A flip is defined as a home that is bought and sold again within 12 months.
Gradually rising home prices are bringing more house flippers out of the woodwork, and that may be a sign of an out busting housing market. The number of active home flippers last year was the highest in nearly a decade, and it has not stopped over time, but increased.
"For the year, 21 percent of all properties flipped were purchased out of foreclosure, but that is down from 27 percent in 2012 and 32 percent in 2011. Investors are finding discounted buying opportunities outside of the public foreclosure process." says Daren Blomquist, vice president of RealtyTrac.
Approximately 180,000 family homes were flipped in 2015, according to RealtyTrac. Flipping increased in 75 percent of U.S. markets, and the profits are growing as well.
"When home flipping numbers go up, it is usually an indication that the housing market is in trouble," said Matthew Gardner, chief economist at Windermere Real Estate in Seattle.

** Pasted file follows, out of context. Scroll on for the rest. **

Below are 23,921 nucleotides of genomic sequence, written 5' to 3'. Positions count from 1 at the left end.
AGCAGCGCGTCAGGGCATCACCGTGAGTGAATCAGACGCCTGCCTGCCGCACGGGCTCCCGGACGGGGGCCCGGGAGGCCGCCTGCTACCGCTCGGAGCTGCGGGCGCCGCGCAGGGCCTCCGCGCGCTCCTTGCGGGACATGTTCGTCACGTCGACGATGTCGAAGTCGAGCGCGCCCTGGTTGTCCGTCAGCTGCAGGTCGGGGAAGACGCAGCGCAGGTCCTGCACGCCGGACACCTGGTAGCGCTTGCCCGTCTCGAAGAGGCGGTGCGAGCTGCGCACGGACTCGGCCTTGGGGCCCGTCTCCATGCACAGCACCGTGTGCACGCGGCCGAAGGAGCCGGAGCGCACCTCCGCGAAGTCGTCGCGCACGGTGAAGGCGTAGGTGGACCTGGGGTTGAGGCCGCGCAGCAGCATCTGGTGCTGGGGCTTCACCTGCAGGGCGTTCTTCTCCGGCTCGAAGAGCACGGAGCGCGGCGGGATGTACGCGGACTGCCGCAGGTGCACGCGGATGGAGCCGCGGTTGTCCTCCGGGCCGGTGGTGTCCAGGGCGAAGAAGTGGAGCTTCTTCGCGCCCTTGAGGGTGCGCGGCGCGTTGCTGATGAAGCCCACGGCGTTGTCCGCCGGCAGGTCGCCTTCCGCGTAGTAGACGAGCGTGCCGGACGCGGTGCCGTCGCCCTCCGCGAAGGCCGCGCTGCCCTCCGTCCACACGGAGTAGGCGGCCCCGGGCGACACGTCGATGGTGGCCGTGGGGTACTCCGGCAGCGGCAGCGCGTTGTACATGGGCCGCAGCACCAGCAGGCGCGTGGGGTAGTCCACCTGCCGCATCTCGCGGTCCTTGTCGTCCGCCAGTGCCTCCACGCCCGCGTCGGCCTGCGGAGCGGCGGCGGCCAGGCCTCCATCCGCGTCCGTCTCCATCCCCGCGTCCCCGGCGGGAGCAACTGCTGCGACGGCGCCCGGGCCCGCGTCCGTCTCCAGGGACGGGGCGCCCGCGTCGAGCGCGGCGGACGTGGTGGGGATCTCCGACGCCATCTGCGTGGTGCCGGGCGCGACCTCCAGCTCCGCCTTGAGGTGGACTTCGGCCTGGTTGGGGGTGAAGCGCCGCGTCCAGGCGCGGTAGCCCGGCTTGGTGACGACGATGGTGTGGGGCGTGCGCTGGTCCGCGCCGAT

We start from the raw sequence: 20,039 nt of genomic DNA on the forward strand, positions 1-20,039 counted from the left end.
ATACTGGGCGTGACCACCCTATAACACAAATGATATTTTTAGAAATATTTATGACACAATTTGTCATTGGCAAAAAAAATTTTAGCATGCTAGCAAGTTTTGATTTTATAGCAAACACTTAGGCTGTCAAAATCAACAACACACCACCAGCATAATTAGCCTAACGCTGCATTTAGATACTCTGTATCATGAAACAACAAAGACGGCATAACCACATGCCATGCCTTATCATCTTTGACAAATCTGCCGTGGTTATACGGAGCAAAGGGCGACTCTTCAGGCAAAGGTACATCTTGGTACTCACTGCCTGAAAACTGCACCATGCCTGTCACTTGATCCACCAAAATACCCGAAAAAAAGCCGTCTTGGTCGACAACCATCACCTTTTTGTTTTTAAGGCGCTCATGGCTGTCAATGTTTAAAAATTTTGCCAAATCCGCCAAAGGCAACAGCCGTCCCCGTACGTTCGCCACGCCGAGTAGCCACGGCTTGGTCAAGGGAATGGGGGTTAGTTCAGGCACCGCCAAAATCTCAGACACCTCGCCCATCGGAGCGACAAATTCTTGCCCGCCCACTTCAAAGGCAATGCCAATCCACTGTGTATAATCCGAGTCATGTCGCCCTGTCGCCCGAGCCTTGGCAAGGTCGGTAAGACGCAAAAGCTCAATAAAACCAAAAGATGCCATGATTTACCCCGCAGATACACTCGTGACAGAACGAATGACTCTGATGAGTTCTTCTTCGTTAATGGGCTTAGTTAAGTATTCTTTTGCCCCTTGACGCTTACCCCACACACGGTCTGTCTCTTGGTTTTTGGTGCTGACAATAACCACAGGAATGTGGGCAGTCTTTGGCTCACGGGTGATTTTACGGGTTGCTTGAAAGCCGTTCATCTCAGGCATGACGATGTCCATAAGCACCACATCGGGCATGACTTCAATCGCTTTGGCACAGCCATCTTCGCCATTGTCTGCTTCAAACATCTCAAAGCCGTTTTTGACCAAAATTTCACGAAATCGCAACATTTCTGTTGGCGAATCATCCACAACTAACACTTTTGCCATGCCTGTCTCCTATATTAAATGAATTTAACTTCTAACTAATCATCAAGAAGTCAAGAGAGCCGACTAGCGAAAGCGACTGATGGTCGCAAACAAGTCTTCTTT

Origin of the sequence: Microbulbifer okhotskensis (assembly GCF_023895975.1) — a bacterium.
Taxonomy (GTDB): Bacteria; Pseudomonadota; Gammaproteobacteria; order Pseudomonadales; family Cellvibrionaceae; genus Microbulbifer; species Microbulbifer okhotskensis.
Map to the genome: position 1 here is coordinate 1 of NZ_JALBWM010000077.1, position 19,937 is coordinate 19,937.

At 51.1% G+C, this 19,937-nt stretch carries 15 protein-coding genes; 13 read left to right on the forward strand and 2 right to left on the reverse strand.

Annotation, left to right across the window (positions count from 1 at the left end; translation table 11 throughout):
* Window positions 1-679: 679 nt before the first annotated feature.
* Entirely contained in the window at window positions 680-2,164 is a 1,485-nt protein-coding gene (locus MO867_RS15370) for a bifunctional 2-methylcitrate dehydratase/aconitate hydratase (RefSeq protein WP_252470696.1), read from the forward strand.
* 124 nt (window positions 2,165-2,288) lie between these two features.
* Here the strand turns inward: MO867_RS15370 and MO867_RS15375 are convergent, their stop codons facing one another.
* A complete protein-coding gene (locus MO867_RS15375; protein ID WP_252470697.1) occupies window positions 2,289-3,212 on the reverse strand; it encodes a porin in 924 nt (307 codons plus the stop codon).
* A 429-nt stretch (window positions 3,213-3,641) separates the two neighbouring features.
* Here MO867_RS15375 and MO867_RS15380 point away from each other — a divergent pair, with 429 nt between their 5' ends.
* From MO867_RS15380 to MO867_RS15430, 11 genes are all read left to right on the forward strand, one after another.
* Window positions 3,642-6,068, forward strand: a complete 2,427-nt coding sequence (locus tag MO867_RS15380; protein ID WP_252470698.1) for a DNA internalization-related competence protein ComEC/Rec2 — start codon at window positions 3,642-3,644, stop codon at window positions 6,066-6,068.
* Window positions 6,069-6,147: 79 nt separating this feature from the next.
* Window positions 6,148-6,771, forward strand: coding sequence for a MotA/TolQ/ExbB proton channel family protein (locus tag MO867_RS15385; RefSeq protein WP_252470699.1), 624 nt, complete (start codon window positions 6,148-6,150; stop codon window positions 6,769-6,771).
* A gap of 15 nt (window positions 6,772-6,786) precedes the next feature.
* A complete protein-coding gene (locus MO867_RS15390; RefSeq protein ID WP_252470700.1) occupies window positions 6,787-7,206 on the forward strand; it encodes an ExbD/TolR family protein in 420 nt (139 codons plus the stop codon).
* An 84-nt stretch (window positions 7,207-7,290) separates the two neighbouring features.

Flippers end up having to take bigger risks for smaller profits where even minor miscalculations or sudden market swings can lead to huge losses. As the flipping bubble implodes, and as reality replaces perceived guaranteed returns, many flippers will be hit with losses and will be dragged out.
House flipping - buying and reselling a home to make quick money - has risen in some hot housing markets, prompting concerns that local housing bubbles could be developing.
The concern now is that prices are rising too fast, not because buyers can afford to pay more but because of extremely short supply of homes for sale. Home flipping can push prices artificially higher.